Tom-Foolery

churchtop
  • Apr 21, 2015
  • Zach Kincaid
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“I know that many wiser and better Christians than I in these days do not like to mention Heaven and hell even in a pulpit,” says Lewis (The Weight of Glory). He goes on to say that nearly all the references in the New Testament about both destinations come from Jesus himself, and, “If we do not believe them, our presence in this church is great tom-foolery. If we do, we must sometimes overcome our spiritual prudery and mention them.”

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Resurrection Involves Reversal

road
  • Apr 06, 2015
  • Zach Kincaid
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Resurrection is a subject that is central to the Christian narrative. Lewis addresses the idea of resurrection in his stories (Aslan and Eustace come to mind, for example), in his theological works, and in his letters. Here, I want to point out several occasions where Lewis discusses resurrection with hopes that his take on the subject might better refine ours as we head into the Easter season (a seven week celebration that just began, prior to Pentecost).

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C. S. Lewis and the Apt Metaphor

shoes
  • Charlie W. Starr
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C. S. Lewis once wrote an essay on apologetics in which he said there are two things Christians in the Modern age must do in defending the faith. The first of these makes immediate sense to us: we must defend the supernatural elements of the Bible. The second, however, seems less relevant to apologetics. Lewis said we must show people the difference between thinking and imagining.

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Digitized Lewis

oldbooks
  • Mar 23, 2015
  • William O'Flaherty
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C.S. Lewis wrote many books in a wide variety of subjects. Sadly, some people are only familiar with his material defending the Christian faith and others focus on his Narnia stories or just the fact that he wrote content related to his profession. What if you wanted to collect all his titles and have the ability to easily browse through all the works and even have the capacity to search them?

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The Collected Letters of C. S. Lewis eBooks, Volume 1 & 2: $1.99 Until March 30th

March-SiteBanner
  • Mar 19, 2015
  • HarperOne
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The Collected Letters of C. S. Lewis, Volume I offers an inside perspective to Lewis’s thinking during his formative years. Walter Hooper’s insightful notes and biographical appendix of all the correspondents make this an irreplaceable reference for those curious about the life and work of one of the most creative minds of the modern era.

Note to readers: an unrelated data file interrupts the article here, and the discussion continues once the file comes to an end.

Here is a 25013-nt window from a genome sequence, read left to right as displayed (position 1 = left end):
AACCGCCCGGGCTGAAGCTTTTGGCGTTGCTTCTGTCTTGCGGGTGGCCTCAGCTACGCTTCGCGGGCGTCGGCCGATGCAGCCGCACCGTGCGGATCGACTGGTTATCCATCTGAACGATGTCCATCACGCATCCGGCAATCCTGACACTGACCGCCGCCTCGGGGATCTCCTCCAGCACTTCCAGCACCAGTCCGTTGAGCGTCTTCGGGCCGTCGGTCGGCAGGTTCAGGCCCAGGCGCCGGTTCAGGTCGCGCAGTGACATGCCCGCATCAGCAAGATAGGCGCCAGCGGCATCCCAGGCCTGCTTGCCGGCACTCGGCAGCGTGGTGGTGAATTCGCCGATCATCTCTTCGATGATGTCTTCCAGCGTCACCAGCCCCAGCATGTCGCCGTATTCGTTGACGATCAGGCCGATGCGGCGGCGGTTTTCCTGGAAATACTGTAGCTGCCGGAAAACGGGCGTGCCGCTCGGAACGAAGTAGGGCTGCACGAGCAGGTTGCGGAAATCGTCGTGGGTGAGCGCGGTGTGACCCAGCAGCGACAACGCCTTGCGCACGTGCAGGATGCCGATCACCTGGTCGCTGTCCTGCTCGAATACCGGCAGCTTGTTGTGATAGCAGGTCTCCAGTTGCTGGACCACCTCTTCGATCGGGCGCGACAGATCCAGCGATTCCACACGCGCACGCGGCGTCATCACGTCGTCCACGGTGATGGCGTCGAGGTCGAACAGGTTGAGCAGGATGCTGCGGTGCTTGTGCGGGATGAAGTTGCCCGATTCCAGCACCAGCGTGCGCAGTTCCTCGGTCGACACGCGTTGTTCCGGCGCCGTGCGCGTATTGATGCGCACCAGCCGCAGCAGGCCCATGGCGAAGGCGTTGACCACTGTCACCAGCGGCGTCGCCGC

At age sixteen, Lewis begins writing to Arthur Greeves, a boy his age in Belfast who later becomes one of his most treasured friends. Their correspondence would continue over the next fifty years. In his letters to Arthur, Lewis admits that he has abandoned the Christian faith. “I believe in no religion,” he says. “There is absolutely no proof for any of them.”

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Daylight Saving

lewissmoke
  • Mar 07, 2015
  • Zach Kincaid
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As we think of gardens in the coming days of spring, consider the garden where Jesus prayed so hard he sweat blood compared to our present trials. “We are not asked to go anywhere where he has not gone before us,” writes Lewis in a letter to Mrs. Jessup in Nov. 1952. “I have had enough experiences of the crises of family life, the terrors, the despondencies, hopes deferred, and wearinesses. …Take it hour by hour, don’t add the past & the future to the present load more than you can help.”

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Iron Nerves

ironcross
  • Mar 04, 2015
  • Zach Kincaid
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In a letter on Feb 23, 1947, Lewis makes some observations about Jesus that are worth mentioning, especially during this season of Lent. Here’s what he says:

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Take Up C. S. Lewis for Lent

  • Feb 26, 2015
  • HarperOne
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With the season of Lent upon us, we have the opportunity to reflect on Lewis’s wisdom regarding the three traditional Lenten disciplines of fasting, prayer and almsgiving – and what prompts us to undertake these obligations in the first place.
Why do we fast during Lent? We assume it ought to be a trial, something to be endured, so we ‘give up’ things we like, things we enjoy. Chocolate is the favourite choice; alcohol another. But these things that we desire, and for which during Lent we crave and wrestle with ourselves to resist, are not only things we enjoy, but also, more often than not, things we consider to be our vices. So we begin to equate enjoyment with sin. Desire itself becomes something to be avoided. We teach ourselves that, if we feel “want” for something, if we enjoy it, it must be bad for us, and therefore God would prefer us to …

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The “Die-er” of the Universe

corn
  • Feb 24, 2015
  • Zach Kincaid
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The idea that Christ is the corn king – the fulfillment of the myths that thread through history – rings loud and often in Lewis’s work. In Miracles Lewis presents the Incarnation as the greatest of all the signs of God.

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